Events Archive

2011

Nick Buchler (Duke) - Title tba

Mon, Mar 21, 2011, 12:00 pm to 1:00 pm


David Skinner

Mon, Mar 14, 2011, 2:30 pm to 4:00 pm
Speaker: David Skinner, Perimeter Institute Title: Holomorphic Linking, Loop Equations and Scattering Amplitudes in Twistor Space Abstract: I'll explain how to tie your shoelaces in three complex dimensions, and what that's got to do with BCFW recursion.

Xiao-Liang Qi Title: TBA

Mon, Mar 14, 2011, 1:15 pm to 6:00 pm
Abstract: TBA

Sergei Dubovsky

Fri, Mar 11, 2011, 1:30 pm to 3:00 pm
Speaker: Sergei Dubovsky, NYU Title: TBA Abstract: TBA

Christophe Salomon

Thu, Mar 10, 2011, 4:30 pm to 6:00 pm


Michael Douglas

Mon, Mar 7, 2011, 2:30 pm to 4:00 pm
Speaker: Michael Douglas, State University of New York, Stony Brook Title: Holographic Dual of Free Field Theory

Shinsei Ryu, Berkeley

Mon, Mar 7, 2011, 1:15 pm to 6:00 pm


John Beggs (Indiana) - Condensed Gray Matter: Is the brain operating near a critical point?

Thomas Hartman

Fri, Mar 4, 2011, 1:30 pm to 3:00 pm
Speaker: Thomas Hartman, IAS Title: Minimal Holography: Higher Spin Gravity from 2d CFTs

Y. Avron (Technion) Geometry of quantum response in open systems

Fri, Mar 4, 2011, 11:00 am to 1:00 pm
I shall describe a theory of adiabatic response for controlled open systems governed by Lindblad evolutions. The theory gives quantum response a geometric interpretation induced from the geometry of Hilbert space projections. For a two level system the metric turns out to be the Fubini-Study metric and the symplectic form the adiabatic curvature.

Chris Herzog

Thu, Mar 3, 2011, 4:30 pm to 6:00 pm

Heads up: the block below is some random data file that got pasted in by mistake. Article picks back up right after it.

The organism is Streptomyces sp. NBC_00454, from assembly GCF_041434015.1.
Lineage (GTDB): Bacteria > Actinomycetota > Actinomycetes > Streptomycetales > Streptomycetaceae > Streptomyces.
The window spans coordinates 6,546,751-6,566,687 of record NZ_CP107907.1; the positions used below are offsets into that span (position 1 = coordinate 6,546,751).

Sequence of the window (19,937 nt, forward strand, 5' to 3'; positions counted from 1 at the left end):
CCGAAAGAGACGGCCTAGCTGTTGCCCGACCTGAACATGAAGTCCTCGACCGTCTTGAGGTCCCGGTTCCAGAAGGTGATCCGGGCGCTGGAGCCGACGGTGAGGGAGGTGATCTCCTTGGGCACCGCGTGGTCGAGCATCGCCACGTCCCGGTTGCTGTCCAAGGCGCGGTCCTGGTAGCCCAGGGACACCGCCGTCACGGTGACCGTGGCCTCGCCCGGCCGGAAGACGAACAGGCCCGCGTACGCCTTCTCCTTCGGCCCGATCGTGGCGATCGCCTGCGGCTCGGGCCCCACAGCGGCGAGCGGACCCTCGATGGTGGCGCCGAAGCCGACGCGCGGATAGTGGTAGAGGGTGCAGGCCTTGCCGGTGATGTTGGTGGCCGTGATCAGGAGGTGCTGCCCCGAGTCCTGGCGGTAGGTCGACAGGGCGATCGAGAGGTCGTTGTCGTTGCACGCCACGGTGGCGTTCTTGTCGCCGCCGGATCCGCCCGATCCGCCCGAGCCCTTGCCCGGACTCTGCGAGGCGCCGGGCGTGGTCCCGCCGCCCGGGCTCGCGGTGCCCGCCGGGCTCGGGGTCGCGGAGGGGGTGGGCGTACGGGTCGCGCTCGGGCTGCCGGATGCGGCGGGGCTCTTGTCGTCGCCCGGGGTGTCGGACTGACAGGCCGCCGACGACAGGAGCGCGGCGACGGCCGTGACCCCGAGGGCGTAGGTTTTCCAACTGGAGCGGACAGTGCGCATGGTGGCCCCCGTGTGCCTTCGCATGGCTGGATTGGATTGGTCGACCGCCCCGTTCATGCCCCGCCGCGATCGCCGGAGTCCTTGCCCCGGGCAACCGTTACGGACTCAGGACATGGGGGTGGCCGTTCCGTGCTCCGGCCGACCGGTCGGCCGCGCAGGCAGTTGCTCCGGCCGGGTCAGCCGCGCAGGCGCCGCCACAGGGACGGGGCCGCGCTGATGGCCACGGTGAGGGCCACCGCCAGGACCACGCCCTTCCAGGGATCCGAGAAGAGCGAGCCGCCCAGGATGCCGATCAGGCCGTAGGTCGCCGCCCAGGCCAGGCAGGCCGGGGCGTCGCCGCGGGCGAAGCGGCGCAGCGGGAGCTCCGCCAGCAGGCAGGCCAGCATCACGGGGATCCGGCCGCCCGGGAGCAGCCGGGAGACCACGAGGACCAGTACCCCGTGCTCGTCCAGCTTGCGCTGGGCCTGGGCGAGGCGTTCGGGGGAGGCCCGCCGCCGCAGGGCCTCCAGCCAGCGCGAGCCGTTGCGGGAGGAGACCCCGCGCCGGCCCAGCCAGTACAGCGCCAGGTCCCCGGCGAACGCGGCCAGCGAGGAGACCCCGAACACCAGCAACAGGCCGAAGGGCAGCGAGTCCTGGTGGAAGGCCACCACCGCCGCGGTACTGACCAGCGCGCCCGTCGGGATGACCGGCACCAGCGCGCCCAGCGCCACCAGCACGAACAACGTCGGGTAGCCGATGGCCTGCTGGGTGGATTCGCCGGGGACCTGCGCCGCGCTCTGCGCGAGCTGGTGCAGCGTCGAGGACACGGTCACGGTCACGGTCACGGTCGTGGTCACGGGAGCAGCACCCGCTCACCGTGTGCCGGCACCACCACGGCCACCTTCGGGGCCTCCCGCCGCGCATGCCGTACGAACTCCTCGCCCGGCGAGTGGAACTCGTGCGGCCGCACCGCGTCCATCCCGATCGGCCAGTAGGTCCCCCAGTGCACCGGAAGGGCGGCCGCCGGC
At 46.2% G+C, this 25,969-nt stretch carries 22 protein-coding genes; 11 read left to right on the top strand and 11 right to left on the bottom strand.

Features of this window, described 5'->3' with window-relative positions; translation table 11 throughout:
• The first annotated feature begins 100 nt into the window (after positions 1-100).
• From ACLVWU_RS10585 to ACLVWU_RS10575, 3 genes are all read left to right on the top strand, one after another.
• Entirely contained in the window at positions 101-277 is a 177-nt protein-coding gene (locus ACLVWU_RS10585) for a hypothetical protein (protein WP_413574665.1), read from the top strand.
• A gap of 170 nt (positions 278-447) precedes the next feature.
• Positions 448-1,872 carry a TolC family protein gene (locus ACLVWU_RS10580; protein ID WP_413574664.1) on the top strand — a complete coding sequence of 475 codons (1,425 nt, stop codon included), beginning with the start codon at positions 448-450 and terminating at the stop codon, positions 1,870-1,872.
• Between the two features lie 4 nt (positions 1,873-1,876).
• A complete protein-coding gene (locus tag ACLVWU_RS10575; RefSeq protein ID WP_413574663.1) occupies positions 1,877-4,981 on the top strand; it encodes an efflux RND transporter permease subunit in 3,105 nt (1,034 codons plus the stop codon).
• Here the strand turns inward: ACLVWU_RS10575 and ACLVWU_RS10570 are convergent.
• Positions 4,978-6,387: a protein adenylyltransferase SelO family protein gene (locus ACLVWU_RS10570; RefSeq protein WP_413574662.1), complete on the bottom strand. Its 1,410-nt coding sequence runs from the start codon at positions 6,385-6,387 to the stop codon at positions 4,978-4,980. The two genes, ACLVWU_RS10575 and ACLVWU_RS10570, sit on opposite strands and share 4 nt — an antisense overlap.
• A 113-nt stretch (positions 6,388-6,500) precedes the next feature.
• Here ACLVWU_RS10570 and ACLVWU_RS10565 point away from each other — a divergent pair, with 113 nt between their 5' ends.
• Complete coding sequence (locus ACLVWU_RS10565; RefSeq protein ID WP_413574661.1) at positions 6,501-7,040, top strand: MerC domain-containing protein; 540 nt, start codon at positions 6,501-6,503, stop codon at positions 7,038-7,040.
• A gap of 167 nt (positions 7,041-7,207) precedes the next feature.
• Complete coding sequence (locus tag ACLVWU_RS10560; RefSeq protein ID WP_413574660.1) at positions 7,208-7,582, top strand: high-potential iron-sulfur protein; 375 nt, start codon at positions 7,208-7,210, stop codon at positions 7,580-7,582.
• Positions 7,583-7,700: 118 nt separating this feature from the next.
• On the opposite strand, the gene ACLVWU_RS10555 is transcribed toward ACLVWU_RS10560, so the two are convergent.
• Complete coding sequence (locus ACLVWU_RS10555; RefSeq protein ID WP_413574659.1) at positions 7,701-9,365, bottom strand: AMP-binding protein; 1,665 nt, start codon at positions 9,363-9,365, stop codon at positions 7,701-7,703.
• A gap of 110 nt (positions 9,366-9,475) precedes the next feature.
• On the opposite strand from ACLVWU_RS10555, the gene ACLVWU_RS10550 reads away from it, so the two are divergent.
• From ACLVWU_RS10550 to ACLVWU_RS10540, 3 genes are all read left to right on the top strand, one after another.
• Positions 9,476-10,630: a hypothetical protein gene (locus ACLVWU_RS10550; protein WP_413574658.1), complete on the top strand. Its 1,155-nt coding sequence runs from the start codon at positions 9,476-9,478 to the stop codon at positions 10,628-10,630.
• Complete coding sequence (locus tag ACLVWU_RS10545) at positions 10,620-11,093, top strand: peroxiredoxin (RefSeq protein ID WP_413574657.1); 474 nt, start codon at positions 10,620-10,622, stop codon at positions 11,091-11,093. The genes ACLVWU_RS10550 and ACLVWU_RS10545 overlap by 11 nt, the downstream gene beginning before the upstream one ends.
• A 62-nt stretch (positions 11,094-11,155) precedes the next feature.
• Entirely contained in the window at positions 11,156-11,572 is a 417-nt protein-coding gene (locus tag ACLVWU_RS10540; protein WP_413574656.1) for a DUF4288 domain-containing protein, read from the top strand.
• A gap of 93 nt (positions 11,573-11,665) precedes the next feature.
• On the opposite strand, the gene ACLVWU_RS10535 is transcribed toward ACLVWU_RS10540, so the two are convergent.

Experimental gravity with LIGO - Sam Waldman - Special Seminar

Tue, Mar 1, 2011, 1:30 pm to 3:30 pm
The direct detection of gravitational waves (GWs) offers a revolutionary new probe of the most energetic processes in the universe and a test of general relativity in new regimes. The 4 km long LIGO interferometers have demonstrated the sub-attometer displacement sensitivity (< 10^{-18} m/ Hz^{1/2}) and continuous operation (> 75\%

Hirosi Ooguri

Mon, Feb 28, 2011, 2:45 pm to 4:15 pm
Speaker: Hirosi Ooguri, Caltech Title: Spatially Modulated Phases Abstract: In the large N_c QCD, it is expected that the generic finite density ground state breaks translational invariance. In this talk, I will show a spatially modulated instability exists in the Sakai-Sugimoto model.

Vijay Pande (Stanford) - Some Surprises in the Biophysics of Protein Dynamics

Mon, Feb 28, 2011, 12:00 pm to 1:00 pm
The self-assembly of proteins ("protein folding") is one of the key steps in the function of proteins, such as enzymes and antibodies. The mechanism by which this assembly occurs has been an outstanding question in molecular biophysics for decades. Also, protein misfolding has been linked to numerous diseases, such as Alzhemier's and Huntington'...

Seok Kim

Fri, Feb 25, 2011, 1:30 pm to 3:00 pm
Speaker: Seok Kim, Seoul National University Title: Holography of mass-deformed M2-branes Abstract: We find and study the gravity duals of the supersymmetric vacua of mass-deformed N=6 Chern-Simons-matter theory for M2-branes. Propetries of the vacua and elementary excitations are discussed.

Pinghan Chu

Fri, Feb 25, 2011, 12:00 pm to 1:00 pm
Speaker: Pinghan Chu Title: The Neutron EDM and the Dressed Spin

Jonathan Feng "WIMPS and beyond"

Thu, Feb 24, 2011, 4:30 pm to 6:00 pm
Abstract: A quarter of the Universe is composed of dark matter, but the particle identity of dark matter remains a deep mystery. I will review recent progress in resolving this puzzle, focusing on several leading classes of dark matter candidates, including WIMPs and related possibilities.

Michelangelo Mangano

Wed, Feb 23, 2011, 1:30 pm to 3:00 pm
Speaker: Michelangelo Mangano, CERN Title: The First Year of the LHC: What We Have Learned

Sir Michael Berry (Univ Bristol) Singularity - dominated strong fluctuations

Tue, Feb 22, 2011, 4:30 pm to 6:00 pm
The fluctuations of a physical quantity can be described by its moments. In many cases, these diverge as an asymptotic parameter becomes large (or small), through the influence of geometric singularities. These large moments are described by power laws whose exponents can be determined from a knowledge of the singularities.

Steven Weinberg

Tue, Feb 22, 2011, 2:00 pm to 3:30 pm
Speaker(s): Steven Weinberg, University of Texas at Austin Title: Pions in Large N Quantum Chromodynamics

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